This Day in the Civil War

Friday, Jan. 24, 1862

Large numbers of Union ships have been waiting for weeks now off Cape Hatteras, N.C. for the weather to clear to launch an attack. The waiting had become tedious, as Pvt. D.L. Day, 25th Mass. Vol. Inf., wrote in one of his many letters home: “..Mr. Milligan says fair weather has been known here, and taking that as a precedent, we may naturally conclude it perhaps _may_ be again......I..never read of but one [storm] that exceeded this. That was the one Old Noah got caught out in...”

Saturday, Jan. 24, 1863

Rear Adm. D. D. Porter’s forces today trapped 11 Confederate steamers loaded with supplies and headed for Vicksburg. Despite this success, he wrote his superior, Secretary of the Navy Welles: ..”I am guarding the Yazoo River. The heavily fortified. Unless we can get troops in the rear of the city I see no chance of taking it...though we cut off all their supplies.”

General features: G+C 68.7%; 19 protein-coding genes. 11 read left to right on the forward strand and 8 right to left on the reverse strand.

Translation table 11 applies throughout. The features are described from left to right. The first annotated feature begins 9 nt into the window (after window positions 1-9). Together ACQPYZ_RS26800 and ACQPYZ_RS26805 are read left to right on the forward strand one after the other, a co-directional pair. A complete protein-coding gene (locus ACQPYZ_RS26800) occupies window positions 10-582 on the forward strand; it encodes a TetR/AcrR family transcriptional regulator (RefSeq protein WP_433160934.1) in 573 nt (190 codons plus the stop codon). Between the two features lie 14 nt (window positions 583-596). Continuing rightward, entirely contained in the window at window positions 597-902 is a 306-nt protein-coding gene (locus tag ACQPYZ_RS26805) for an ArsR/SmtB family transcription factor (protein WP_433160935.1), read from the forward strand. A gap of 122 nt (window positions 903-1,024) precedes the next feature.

Sunday, Jan. 24, 1864

The major fronts were all quiet on this day. Some Union pickets failed to remain alert near Love’s Hill, Tenn., and were captured. Operations and skirmishes occurred near Nachez, Miss. and Tazewell, Tenn. A Federal expedition left today on a trip up the James River in Virginia.

Tuesday, Jan. 24, 1865

The Confederate Congress proposed yet again that the exchange of prisoners-of-war should be resumed. On this day, quite unexpectedly, Gen. Grant accepted the proposal. It had been his decision originally to discontinue the exchanges, on the grounds that the loss of trained soldiers, even in equal numbers, was much more damaging to the South than it was to his armies, due to the great superiority the North had in manpower availability.

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